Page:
Oil Price Needed to Balance Budgets


Low crude oil price is not a negative for all countries:

Oil importing countries like India, Japan, China, and some Western European countries have actually benefited from lower crude oil prices. China has been a major net importer of crude oil in recent years. With the Chinese economy slowing down, a fall in crude oil prices will help by increasing its foreign exchange reserves. However, only a fall in crude oil may not be sufficient enough to prop up the Chinese economy. For a few countries, like India, the fall in crude oil prices is good news, as it will help them control their current account deficit.


Another Crisis in the making:

However, the major ill effect of this fall has been the fears of deflation in Japan, Europe and the US. The ECB, the FED, and the BOJ are all struggling to bring inflation to around 2% so as to avoid deflation, but thus far they have failed. If prices remain low for a considerable period of time, it may lead to another crisis with deflation at the core.


Conclusion:

Saudi Arabia likely wants to keep the price down so the US Shale producers to go "out of business". However, the US Shale production has been resilient so far. Russia is also at its highest output and Iran is expected to increase its output in the coming months and therefore, many oil-dependent countries are finding it difficult to handle their budgets. The strain among the countries taking opposing sides was evident during the recently completed OPEC meeting on December 4th, 2015.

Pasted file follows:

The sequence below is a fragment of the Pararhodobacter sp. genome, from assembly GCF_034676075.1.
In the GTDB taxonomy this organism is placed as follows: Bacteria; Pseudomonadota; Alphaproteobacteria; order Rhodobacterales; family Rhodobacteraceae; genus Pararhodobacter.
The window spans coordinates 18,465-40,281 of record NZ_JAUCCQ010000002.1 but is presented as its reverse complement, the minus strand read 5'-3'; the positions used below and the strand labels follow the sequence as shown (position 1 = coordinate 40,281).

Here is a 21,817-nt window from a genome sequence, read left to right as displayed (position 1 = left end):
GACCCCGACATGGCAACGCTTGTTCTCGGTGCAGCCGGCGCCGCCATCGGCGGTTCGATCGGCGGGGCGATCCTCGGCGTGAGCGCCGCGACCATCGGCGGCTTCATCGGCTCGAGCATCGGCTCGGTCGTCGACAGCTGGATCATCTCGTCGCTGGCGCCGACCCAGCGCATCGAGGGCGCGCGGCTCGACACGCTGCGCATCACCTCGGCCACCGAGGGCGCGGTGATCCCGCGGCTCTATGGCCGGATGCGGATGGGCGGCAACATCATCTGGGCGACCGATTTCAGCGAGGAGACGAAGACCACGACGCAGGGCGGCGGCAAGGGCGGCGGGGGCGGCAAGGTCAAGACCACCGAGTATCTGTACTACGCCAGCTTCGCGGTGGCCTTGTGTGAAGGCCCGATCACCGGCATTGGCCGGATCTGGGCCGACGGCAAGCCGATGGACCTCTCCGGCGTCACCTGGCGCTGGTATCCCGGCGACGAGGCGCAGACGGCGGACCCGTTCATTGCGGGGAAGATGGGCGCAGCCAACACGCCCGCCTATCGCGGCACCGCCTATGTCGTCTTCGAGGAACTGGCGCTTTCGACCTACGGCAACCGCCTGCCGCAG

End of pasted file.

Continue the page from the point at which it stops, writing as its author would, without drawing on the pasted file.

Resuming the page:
If price remains low for too long, it is sure to cause geopolitical tension, lead the economies of Europe, the US and Japan towards deflation. Oil producers will have to cut production, in the future, as the low price is unsustainable in the long-term. When this starts to occur crude oil price will find a bottom. I will keep you updated regarding the time to enter oil, for long-term gains in the future. But until then follow my analysis and forecast.

 


HOLIDAY TRADE ALERT SPECIAL
GET 12 MONTHS OF TRADING FOR THE PRICE OF 6!
www.TheGoldAndOilGuy.com

 

Back to homepage

Leave a comment

Leave a comment